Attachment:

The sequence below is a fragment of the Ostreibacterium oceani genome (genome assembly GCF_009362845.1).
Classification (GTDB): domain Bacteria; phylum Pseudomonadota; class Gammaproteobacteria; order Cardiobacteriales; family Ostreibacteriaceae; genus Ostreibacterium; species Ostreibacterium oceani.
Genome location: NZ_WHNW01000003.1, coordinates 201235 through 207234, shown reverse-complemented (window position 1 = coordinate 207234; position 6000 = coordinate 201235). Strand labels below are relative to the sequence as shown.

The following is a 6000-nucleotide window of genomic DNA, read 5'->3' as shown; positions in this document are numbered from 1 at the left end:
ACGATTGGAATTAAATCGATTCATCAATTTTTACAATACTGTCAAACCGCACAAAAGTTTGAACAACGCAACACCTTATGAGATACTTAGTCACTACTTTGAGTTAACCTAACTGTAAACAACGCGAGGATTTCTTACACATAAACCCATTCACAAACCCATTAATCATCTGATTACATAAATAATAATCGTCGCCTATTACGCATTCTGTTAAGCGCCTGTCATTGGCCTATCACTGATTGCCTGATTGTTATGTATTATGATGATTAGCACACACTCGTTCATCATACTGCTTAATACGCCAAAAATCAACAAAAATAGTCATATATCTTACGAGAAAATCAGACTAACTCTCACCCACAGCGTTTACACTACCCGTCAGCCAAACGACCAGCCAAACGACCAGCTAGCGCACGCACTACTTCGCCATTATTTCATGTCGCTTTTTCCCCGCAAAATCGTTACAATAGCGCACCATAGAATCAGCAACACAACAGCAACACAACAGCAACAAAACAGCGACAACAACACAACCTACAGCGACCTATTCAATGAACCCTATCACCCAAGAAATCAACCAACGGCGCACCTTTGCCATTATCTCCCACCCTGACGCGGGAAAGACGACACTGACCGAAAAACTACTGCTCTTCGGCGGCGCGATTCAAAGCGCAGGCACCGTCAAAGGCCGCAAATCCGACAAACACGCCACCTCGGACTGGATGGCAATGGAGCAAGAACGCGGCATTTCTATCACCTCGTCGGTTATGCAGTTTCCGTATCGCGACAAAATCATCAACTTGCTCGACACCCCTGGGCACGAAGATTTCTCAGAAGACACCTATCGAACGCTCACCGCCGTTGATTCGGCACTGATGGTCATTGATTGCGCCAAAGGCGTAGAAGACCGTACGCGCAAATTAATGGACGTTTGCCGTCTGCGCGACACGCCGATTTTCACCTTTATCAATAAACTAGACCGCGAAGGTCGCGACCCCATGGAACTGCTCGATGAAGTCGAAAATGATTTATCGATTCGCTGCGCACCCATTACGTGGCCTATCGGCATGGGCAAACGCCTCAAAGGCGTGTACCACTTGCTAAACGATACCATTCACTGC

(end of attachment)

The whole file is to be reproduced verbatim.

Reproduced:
The sequence below is a fragment of the Ostreibacterium oceani genome (genome assembly GCF_009362845.1).
Classification (GTDB): domain Bacteria; phylum Pseudomonadota; class Gammaproteobacteria; order Cardiobacteriales; family Ostreibacteriaceae; genus Ostreibacterium; species Ostreibacterium oceani.
Genome location: NZ_WHNW01000003.1, coordinates 201235 through 207234, shown reverse-complemented (window position 1 = coordinate 207234; position 6000 = coordinate 201235). Strand labels below are relative to the sequence as shown.

The following is a 6000-nucleotide window of genomic DNA, read 5'->3' as shown; positions in this document are numbered from 1 at the left end:
ACGATTGGAATTAAATCGATTCATCAATTTTTACAATACTGTCAAACCGCACAAAAGTTTGAACAACGCAACACCTTATGAGATACTTAGTCACTACTTTGAGTTAACCTAACTGTAAACAACGCGAGGATTTCTTACACATAAACCCATTCACAAACCCATTAATCATCTGATTACATAAATAATAATCGTCGCCTATTACGCATTCTGTTAAGCGCCTGTCATTGGCCTATCACTGATTGCCTGATTGTTATGTATTATGATGATTAGCACACACTCGTTCATCATACTGCTTAATACGCCAAAAATCAACAAAAATAGTCATATATCTTACGAGAAAATCAGACTAACTCTCACCCACAGCGTTTACACTACCCGTCAGCCAAACGACCAGCCAAACGACCAGCTAGCGCACGCACTACTTCGCCATTATTTCATGTCGCTTTTTCCCCGCAAAATCGTTACAATAGCGCACCATAGAATCAGCAACACAACAGCAACACAACAGCAACAAAACAGCGACAACAACACAACCTACAGCGACCTATTCAATGAACCCTATCACCCAAGAAATCAACCAACGGCGCACCTTTGCCATTATCTCCCACCCTGACGCGGGAAAGACGACACTGACCGAAAAACTACTGCTCTTCGGCGGCGCGATTCAAAGCGCAGGCACCGTCAAAGGCCGCAAATCCGACAAACACGCCACCTCGGACTGGATGGCAATGGAGCAAGAACGCGGCATTTCTATCACCTCGTCGGTTATGCAGTTTCCGTATCGCGACAAAATCATCAACTTGCTCGACACCCCTGGGCACGAAGATTTCTCAGAAGACACCTATCGAACGCTCACCGCCGTTGATTCGGCACTGATGGTCATTGATTGCGCCAAAGGCGTAGAAGACCGTACGCGCAAATTAATGGACGTTTGCCGTCTGCGCGACACGCCGATTTTCACCTTTATCAATAAACTAGACCGCGAAGGTCGCGACCCCATGGAACTGCTCGATGAAGTCGAAAATGATTTATCGATTCGCTGCGCACCCATTACGTGGCCTATCGGCATGGGCAAACGCCTCAAAGGCGTGTACCACTTGCTAAACGATACCATTCACTGC